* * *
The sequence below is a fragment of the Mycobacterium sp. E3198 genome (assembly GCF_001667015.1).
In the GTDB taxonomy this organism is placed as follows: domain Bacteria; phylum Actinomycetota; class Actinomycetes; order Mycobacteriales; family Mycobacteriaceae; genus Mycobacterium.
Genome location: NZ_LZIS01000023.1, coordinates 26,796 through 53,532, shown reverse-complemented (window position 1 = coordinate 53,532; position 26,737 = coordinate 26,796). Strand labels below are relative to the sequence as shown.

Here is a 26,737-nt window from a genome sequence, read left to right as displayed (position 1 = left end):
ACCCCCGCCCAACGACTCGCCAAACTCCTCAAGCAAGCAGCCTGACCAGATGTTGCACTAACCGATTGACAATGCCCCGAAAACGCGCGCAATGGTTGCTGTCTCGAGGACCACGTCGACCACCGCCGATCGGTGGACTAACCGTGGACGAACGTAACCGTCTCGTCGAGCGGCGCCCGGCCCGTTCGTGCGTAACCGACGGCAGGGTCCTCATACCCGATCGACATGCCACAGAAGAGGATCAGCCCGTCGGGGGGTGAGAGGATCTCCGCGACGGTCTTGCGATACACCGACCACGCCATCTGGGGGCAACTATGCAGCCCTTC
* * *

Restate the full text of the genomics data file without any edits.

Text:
The sequence below is a fragment of the Mycobacterium sp. E3198 genome (assembly GCF_001667015.1).
In the GTDB taxonomy this organism is placed as follows: domain Bacteria; phylum Actinomycetota; class Actinomycetes; order Mycobacteriales; family Mycobacteriaceae; genus Mycobacterium.
Genome location: NZ_LZIS01000023.1, coordinates 26,796 through 53,532, shown reverse-complemented (window position 1 = coordinate 53,532; position 26,737 = coordinate 26,796). Strand labels below are relative to the sequence as shown.

Here is a 26,737-nt window from a genome sequence, read left to right as displayed (position 1 = left end):
ACCCCCGCCCAACGACTCGCCAAACTCCTCAAGCAAGCAGCCTGACCAGATGTTGCACTAACCGATTGACAATGCCCCGAAAACGCGCGCAATGGTTGCTGTCTCGAGGACCACGTCGACCACCGCCGATCGGTGGACTAACCGTGGACGAACGTAACCGTCTCGTCGAGCGGCGCCCGGCCCGTTCGTGCGTAACCGACGGCAGGGTCCTCATACCCGATCGACATGCCACAGAAGAGGATCAGCCCGTCGGGGGGTGAGAGGATCTCCGCGACGGTCTTGCGATACACCGACCACGCCATCTGGGGGCAACTATGCAGCCCTTC